Despite humble beginnings WikiLeaks has steadily become a major irritant to governments across the world. Skip related content
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The latest batch of discloures, featuring confidential cables sent by US diplomats across the world - follow a series of highly sensitive exposes that have generated headlines everywhere.
And the revelations have also led to the whistleblowing organisation being viewed with increasing respect by human rights groups.
The not-for-profit group was launched in 2007 with a mission statement of bringing important news and information to the public.
Its website states its modus operandi is to provide an "innovative, secure and anonymous way for sources to leak information to our journalists".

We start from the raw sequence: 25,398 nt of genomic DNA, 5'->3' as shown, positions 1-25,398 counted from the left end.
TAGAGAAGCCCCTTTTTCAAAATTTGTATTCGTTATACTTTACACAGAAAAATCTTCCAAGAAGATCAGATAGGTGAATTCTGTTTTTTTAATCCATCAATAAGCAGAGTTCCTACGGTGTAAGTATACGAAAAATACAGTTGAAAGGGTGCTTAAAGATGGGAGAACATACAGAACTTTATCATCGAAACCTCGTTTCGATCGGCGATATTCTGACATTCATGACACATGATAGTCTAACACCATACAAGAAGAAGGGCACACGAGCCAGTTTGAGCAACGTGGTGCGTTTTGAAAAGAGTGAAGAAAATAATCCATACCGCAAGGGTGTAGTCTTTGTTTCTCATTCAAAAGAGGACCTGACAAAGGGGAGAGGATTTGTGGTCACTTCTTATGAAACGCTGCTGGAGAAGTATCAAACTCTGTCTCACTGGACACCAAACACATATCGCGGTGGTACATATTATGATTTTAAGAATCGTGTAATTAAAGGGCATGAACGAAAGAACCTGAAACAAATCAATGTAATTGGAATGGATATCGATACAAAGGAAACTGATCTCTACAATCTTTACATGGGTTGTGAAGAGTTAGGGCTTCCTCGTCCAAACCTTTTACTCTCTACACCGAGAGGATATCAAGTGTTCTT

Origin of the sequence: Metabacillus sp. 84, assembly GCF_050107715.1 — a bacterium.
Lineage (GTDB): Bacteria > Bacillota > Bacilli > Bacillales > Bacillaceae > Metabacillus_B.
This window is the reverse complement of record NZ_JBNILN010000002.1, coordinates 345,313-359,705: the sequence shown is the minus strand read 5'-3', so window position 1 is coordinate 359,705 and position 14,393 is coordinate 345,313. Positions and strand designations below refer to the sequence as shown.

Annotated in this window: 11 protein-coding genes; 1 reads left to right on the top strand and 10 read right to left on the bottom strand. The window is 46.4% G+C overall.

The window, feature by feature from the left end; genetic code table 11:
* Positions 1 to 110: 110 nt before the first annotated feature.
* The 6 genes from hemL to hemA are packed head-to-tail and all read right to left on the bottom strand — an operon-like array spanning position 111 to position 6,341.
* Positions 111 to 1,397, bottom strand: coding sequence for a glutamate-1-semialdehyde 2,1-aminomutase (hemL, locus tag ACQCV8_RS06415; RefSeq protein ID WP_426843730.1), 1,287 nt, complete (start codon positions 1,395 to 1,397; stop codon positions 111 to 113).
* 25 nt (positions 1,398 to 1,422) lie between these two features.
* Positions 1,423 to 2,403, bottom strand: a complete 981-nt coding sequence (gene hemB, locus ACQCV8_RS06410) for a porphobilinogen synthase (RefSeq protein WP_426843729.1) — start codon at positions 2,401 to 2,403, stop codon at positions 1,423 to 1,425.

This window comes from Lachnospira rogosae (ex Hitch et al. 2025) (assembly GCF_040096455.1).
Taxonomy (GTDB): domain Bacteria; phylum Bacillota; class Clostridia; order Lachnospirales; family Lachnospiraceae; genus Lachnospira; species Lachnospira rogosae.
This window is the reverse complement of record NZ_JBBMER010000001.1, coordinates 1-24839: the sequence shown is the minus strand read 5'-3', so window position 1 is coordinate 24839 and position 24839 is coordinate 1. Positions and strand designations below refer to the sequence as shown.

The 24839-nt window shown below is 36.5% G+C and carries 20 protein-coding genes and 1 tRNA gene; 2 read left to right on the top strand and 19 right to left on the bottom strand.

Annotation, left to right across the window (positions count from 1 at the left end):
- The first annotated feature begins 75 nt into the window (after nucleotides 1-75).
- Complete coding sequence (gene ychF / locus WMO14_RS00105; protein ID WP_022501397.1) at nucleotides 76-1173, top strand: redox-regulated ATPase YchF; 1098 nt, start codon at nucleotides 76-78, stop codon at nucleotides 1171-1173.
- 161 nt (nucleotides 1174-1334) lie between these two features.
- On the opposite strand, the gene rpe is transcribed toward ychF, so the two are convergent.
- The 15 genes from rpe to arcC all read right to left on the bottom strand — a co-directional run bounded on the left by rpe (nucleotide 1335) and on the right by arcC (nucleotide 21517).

Its secretive way of operating has resulted in a series of dramatic exposes.
Among a long list of high-profile stories are revelations regarding the controversial belief system of scientology and details of the treatment of prisoners at the Guantanamo Bay detention centre.
It has also published the names and addresses of members of the far right British National Party.
WikiLeaks came in for concerted military criticism during the summer after publishing confidential documents regarding the war in Afghanistan.
But it followed up the expose with a further release of classified papers from the Iraq conflict.
Led by Australian Julian Assange, the latest revelations will go down as one of the group's highest profile coups.
But as WikiLeaks has proved time and time again, it seems inevitable there will be more to come.